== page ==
London, 29th June 2022: Despite being the most trusted source of advertising for consumers, referral accounts for just a small proportion of spend by brands. That’s according to Mention Me’s Customer Advocacy Gap report, a study of 2,000 consumers and 500 senior marketers uncovering a ‘gaping chasm’ between brand and customer behaviour.
As well as underinvesting in the most trusted advertising channel (voted into top spot by 40% of consumers), the research also highlighted that marketers are overinvesting in the channel trusted least by consumers: social media (30%).
Commenting on the study, Andy Cockburn, Co-Founder and CEO of Mention Me, said: “This report should form a stark warning to marketers.”
According to the research, conducted by OnePoll, 63% of marketers spend most on social media, followed by TV (13%) and direct mail (7%). Just 4% of marketers spend most on referral marketing – despite the overwhelming majority (96%) recognising it as an important channel.
Cockburn said: “This research raises an obvious question: if marketers know referral is an important channel – and consumers trust it most – why isn’t it higher up the priority list? The obvious answer is that most marketers don’t know how to approach the challenge of driving growth through referrals. Given the changes to third-party cookies and spiraling costs in social media advertising, this is a core capability that all marketers should learn about and adopt if they want to succeed, especially in a more challenging economic environment.”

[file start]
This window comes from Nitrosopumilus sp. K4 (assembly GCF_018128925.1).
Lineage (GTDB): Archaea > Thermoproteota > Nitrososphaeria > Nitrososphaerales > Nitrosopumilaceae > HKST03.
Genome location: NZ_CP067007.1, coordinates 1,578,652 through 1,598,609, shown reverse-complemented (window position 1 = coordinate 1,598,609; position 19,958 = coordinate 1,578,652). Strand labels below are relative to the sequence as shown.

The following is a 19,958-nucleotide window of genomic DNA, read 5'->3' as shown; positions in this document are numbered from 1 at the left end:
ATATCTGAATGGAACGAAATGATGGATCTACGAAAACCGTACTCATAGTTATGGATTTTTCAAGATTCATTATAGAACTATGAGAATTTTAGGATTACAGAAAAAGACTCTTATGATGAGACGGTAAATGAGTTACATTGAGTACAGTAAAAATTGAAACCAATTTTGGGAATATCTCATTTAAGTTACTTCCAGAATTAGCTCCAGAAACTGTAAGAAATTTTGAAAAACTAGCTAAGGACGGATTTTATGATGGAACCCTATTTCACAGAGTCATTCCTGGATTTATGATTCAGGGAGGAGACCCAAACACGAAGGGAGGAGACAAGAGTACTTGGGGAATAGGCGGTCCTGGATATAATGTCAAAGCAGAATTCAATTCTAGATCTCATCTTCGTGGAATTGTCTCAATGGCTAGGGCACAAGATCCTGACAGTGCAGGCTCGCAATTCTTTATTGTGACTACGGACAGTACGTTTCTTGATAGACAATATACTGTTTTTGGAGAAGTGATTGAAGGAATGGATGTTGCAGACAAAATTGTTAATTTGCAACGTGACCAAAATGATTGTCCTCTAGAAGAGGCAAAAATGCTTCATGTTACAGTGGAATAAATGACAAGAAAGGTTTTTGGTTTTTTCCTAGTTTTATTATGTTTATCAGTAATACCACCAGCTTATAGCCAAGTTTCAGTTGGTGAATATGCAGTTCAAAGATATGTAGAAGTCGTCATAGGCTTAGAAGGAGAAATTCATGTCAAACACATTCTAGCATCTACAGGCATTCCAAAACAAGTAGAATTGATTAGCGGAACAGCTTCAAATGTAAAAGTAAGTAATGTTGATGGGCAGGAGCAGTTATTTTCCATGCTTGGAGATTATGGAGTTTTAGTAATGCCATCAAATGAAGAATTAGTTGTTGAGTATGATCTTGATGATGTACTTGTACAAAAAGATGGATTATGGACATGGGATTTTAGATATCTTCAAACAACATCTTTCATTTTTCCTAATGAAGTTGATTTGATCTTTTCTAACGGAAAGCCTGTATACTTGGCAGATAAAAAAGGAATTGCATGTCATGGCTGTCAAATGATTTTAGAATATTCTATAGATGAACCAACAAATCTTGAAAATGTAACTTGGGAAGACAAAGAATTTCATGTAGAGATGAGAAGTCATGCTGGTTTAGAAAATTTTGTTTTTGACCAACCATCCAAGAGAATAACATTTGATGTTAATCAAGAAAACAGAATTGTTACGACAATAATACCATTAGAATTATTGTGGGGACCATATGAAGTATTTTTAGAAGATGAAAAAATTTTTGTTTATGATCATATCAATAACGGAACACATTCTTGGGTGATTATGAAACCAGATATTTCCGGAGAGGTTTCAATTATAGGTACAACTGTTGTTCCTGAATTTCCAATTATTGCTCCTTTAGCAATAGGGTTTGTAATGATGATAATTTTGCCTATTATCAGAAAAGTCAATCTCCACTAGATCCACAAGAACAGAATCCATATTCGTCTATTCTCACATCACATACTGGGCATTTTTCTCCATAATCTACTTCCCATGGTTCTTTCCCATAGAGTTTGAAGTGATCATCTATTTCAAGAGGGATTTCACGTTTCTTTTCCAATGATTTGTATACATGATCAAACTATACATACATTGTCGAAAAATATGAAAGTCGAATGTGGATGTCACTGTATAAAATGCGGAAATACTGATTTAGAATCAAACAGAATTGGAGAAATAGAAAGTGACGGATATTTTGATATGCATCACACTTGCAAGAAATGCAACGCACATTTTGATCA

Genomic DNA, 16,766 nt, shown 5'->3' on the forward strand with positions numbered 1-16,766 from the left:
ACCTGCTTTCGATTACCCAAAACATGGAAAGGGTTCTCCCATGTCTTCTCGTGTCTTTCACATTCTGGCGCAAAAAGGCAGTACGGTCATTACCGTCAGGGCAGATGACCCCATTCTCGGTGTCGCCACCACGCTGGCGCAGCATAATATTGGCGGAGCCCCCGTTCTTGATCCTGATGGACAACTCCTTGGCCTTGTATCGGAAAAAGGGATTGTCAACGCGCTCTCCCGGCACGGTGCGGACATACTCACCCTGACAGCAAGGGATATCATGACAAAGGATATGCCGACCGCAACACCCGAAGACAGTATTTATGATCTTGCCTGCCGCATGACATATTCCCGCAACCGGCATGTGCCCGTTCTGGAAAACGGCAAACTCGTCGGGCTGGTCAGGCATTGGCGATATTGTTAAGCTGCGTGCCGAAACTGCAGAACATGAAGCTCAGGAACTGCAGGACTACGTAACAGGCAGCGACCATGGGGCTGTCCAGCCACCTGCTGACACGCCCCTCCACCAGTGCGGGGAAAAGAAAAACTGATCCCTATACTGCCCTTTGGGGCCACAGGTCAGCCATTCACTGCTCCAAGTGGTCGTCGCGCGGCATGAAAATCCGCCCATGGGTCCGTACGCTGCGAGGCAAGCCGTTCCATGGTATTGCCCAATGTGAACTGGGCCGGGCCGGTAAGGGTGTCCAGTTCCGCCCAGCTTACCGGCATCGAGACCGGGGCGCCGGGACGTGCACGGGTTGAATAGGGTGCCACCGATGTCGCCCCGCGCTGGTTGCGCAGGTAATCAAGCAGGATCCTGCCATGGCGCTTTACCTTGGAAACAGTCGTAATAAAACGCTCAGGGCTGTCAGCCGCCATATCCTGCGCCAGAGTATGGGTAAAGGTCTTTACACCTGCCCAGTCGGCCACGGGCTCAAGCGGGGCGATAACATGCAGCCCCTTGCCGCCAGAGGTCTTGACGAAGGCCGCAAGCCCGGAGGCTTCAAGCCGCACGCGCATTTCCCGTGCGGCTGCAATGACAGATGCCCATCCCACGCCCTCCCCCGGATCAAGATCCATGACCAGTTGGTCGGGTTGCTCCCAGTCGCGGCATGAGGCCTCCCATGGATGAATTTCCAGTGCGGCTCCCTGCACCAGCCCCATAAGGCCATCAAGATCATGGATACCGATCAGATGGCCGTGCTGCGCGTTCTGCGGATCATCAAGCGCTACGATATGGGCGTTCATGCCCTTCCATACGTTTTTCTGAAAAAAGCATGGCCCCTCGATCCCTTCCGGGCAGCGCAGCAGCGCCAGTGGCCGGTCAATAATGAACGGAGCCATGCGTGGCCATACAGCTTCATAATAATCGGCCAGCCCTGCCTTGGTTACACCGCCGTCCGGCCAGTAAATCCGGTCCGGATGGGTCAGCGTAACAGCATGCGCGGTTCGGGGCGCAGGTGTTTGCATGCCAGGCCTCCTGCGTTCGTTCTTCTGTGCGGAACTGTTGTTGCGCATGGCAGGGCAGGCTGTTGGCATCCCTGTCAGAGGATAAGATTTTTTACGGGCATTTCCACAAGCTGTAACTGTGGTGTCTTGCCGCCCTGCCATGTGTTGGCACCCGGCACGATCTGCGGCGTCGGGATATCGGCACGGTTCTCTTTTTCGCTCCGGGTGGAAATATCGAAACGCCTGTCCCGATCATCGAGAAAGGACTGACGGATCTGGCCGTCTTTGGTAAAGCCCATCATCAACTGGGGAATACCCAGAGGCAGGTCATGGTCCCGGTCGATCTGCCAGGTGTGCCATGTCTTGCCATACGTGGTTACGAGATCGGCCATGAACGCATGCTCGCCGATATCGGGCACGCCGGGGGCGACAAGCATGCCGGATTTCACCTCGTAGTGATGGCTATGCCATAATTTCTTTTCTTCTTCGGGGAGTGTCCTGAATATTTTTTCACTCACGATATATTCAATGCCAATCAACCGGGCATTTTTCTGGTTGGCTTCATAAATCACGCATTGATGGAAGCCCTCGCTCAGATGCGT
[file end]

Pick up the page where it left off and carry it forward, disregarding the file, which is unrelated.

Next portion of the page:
The study also found 59% of consumers have recommended at least one brand in the last month, rising to 89% over all time, demonstrating the frequency with which consumers tell their friends, family and colleagues about the brands they love.
The report also highlighted other major gaps between marketer and consumer behaviour. Email ranked as the most used channel for customer communication (used by 77% of marketers), followed by social media (72%) and telephone (55%). Though email is consumers’ preferred method of communication with brands, just 15% say it makes them likely to buy again – a number at odds with the 52% of senior marketers using it as a repeat purchase tactic.
Unsurprisingly, discounts prove the biggest motivator for a consumer to buy again from a brand (53%), followed by loyalty and referral rewards. Social media once more falls to the bottom of the list, with just 10% of consumers saying it motivates them to make a repeat purchase.
Cockburn added: “These findings highlight the importance of brands finding new ways to reach target consumers and serve experiences that keep them coming back. Instead of relying on short-term tactics like paid search and social, marketers should prioritise treating their customers well and rewarding them for introducing friends to the brand. This will create a powerful cycle of growth that solves for long-term success, while gathering rich first-party referral data that can enhance other marketing channels.”